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Maritime Safety Strategy – What Does It Mean for Leisure Sailors?

18th April 2015
Maritime Safety Strategy – What Does It Mean for Leisure Sailors?

#safetyatsea – Last Thursday (April 16) the Department of Transport published its Maritime Safety Strategy, resulting from the "Sea Change" consultation last year. By chance this coincided exactly with our publication of the ICC's independent analysis of the Marine Casualty Investigation Board reports which form the background to the programme. Norman Kean has now reviewed the latest proposals.

The new Maritime Safety Strategy contains much sensible encouragement, and also 33 proposals for action by the Irish Maritime Administration, under five headings. These include:

• "Intensification of efforts to promote maritime safety awareness through a process of information and communication, and the promotion of more effective communication between key stakeholders"

• "An appropriate regulatory regime for the seaworthiness of vessels and craft and the competency of operators and/or crew"

• "Building on the current enforcement regime."

What does this mean for leisure sailors? Under the Information and Communication heading are some sensible proposals, such as widening the membership of the Marine Safety Working Group, organising an annual maritime safety conference to be open to the public, and addressing children and young people through the education system. This goes some way to recognizing the fact that the people most at risk are not connected to the established organization of sailing clubs and training systems. Lack of awareness is the biggest killer of all.

"Appropriate regulatory regime" translates into the intent to update the Code of Practice for Safe Operation of Recreational Craft, starting in 2016. It is to be hoped that this will be done in a proportionate and well-informed manner, and that the word "should" in respect of things like carriage of equipment does not too often morph into "must". Perish the thought that we might be required by law to submit our boats to annual Government inspection, that we should be compelled on pain of prosecution to report every single arrival and departure to Coast Guards or Harbourmasters, that we might be forced to transmit AIS signals all the time on pain of a fine. All those and many more have been suggested in submissions at the consultation stage of this process. This must not be the thin end of the wedge. Transmitting AIS is undoubtedly a good idea in busy waters, but the accident statistics don't support making it compulsory. We do not need, and we certainly do not want, a Big Brother regime, and the absence of any explicit proposals in that direction is to be welcomed.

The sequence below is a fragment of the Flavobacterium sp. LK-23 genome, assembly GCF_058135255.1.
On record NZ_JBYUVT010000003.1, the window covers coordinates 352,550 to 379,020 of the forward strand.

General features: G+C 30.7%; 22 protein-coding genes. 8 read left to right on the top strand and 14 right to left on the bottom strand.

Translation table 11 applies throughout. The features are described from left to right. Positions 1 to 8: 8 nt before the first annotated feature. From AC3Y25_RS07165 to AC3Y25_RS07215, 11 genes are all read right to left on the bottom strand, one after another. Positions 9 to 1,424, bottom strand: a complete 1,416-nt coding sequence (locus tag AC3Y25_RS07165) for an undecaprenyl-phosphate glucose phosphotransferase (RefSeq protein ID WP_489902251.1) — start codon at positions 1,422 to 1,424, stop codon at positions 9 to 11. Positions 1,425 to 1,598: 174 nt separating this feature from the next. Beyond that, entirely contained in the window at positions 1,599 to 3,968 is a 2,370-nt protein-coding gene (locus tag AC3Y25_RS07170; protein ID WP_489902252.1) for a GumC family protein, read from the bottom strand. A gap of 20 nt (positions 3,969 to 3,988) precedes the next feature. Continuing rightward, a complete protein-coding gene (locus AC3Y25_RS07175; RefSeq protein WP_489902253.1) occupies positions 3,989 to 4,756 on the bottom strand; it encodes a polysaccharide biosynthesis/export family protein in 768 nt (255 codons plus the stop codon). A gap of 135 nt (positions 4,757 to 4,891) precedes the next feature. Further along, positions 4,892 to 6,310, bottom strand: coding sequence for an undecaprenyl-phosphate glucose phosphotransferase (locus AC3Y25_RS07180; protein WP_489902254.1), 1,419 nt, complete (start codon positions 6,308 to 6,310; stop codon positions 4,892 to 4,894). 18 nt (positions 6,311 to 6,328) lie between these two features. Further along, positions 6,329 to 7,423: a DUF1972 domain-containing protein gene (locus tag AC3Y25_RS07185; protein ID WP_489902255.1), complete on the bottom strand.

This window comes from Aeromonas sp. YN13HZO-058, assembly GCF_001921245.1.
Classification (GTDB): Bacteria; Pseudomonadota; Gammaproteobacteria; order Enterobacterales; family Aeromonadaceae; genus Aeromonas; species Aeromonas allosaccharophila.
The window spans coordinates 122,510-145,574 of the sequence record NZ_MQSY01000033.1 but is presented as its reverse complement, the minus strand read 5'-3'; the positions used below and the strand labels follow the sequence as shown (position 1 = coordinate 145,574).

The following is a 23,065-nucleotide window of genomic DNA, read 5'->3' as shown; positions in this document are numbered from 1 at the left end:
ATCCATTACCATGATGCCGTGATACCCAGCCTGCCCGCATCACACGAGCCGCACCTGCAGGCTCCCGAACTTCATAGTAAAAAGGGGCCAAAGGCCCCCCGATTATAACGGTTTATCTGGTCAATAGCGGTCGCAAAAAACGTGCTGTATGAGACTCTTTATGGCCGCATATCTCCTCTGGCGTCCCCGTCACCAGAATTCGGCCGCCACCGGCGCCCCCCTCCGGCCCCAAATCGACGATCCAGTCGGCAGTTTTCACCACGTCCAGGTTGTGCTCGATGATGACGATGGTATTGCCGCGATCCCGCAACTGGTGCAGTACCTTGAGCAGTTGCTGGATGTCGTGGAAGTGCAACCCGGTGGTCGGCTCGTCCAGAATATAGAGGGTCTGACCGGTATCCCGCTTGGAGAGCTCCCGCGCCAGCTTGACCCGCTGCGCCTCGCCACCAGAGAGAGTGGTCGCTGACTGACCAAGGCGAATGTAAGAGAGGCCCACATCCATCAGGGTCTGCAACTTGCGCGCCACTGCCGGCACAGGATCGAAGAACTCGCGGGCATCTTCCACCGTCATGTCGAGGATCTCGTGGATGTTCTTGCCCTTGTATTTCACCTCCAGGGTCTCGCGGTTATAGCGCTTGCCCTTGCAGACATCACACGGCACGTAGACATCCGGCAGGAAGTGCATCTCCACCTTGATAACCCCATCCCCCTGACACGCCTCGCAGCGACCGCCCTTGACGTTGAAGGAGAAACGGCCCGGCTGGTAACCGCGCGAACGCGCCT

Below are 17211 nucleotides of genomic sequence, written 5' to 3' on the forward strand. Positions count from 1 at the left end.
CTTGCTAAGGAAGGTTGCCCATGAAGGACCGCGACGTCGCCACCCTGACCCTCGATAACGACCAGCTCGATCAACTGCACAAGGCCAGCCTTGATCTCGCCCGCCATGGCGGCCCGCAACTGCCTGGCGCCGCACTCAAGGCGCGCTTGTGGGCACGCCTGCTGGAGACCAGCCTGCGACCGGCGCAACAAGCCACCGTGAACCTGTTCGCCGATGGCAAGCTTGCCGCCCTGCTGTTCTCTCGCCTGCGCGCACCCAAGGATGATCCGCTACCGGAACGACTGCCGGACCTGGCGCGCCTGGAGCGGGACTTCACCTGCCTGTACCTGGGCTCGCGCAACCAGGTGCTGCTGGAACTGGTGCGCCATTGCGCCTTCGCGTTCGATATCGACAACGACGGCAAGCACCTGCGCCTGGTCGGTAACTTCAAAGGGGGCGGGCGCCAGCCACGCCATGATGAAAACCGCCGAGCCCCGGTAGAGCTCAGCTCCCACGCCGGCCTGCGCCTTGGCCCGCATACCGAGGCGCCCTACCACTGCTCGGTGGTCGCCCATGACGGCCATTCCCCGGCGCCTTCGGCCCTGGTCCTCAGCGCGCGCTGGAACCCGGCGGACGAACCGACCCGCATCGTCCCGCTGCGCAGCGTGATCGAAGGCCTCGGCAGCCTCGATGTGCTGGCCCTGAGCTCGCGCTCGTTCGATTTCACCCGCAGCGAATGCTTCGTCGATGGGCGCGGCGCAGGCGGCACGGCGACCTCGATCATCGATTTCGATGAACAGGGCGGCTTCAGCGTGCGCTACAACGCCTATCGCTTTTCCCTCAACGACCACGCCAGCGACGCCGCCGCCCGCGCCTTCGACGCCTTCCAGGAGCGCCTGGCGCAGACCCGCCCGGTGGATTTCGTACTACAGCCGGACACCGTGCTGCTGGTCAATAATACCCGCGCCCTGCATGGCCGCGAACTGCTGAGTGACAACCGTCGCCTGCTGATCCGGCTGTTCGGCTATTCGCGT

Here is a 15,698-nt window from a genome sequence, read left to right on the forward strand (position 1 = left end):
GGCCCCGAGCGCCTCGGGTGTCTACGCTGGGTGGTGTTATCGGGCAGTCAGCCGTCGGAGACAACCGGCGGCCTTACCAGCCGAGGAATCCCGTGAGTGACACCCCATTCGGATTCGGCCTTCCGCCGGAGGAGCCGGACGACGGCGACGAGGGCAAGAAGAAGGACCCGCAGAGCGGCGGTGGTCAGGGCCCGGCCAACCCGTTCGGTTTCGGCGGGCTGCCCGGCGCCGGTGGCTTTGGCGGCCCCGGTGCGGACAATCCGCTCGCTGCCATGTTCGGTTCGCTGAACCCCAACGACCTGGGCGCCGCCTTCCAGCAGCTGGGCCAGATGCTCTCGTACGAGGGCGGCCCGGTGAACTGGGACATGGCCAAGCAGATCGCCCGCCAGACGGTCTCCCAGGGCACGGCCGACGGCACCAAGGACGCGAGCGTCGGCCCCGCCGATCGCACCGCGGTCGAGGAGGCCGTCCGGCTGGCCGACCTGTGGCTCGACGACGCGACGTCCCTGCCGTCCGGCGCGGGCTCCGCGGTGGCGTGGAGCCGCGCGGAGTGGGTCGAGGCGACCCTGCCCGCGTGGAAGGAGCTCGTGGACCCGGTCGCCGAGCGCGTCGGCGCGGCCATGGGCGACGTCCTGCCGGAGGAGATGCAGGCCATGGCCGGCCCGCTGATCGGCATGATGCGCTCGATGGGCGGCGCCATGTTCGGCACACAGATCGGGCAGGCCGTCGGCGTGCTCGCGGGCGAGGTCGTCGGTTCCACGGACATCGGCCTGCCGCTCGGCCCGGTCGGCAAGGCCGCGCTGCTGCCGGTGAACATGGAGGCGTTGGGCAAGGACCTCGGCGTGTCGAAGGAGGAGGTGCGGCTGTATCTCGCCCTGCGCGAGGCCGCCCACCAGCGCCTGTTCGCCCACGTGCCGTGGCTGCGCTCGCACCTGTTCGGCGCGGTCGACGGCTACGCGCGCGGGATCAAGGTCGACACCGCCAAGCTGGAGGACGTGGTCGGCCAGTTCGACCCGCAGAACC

Starting in 2017, jet skis and many small speedboats will have to be registered, as defined in the new Registration of Ships Bill, and it appears that the timeline for a new voluntary small craft register will start in 2018. This is far too late. The lack of such a facility for the next three years will leave many owners with no choice but to flag out to other EU states, to avoid facing voyage restrictions and having Irish yachts, at present abroad, put at risk of being impounded for lack of ship's papers.

But it begs the question, what does all that have to do with safety? Might the mention of registration here be a step in the direction of inspection - and ultimately taxation?
A new focus is proposed on more rigorous enforcement of existing legal requirements, with extension of on-the-spot fines for breaches of lifejacket laws quoted. That particular example is common sense and should be applauded by all responsible sailors. The great majority of recreational craft fatalities occur in small open boats and the majority of casualties are not wearing lifejackets when they should be. Conspicuous enforcement would get the attention of those most at risk. Last summer we came across a speedboat grossly overloaded with eleven people aboard; none of the five adults was wearing a lifejacket. If the skipper had been met on the pontoon by a couple of burly Guards who promptly relieved him of several hundred euro, the word might get round and the message might get through. But there must be no mission creep. I was once, at the helm, accosted by a Coast Guard crew who asked me, none too gently, where my lifejacket was, to which I replied that it was safely in its locker, that this vessel was 16 metres in length and perhaps they would care to read their own rules.

Under "Data and Evaluation" it is proposed to commission a baseline study of attitudes to maritime safety. The sailing clubs of Ireland need to be proactive in taking part in that. In respect of cruising sailors, the RNLI is currently doing exactly the same thing, and we must hope that the Maritime Administration takes the results of that study fully into account. Despite the rising trend in callouts to recreational craft, the RNLI continues to be firmly in favour of education over compulsion.

Published in Water Safety
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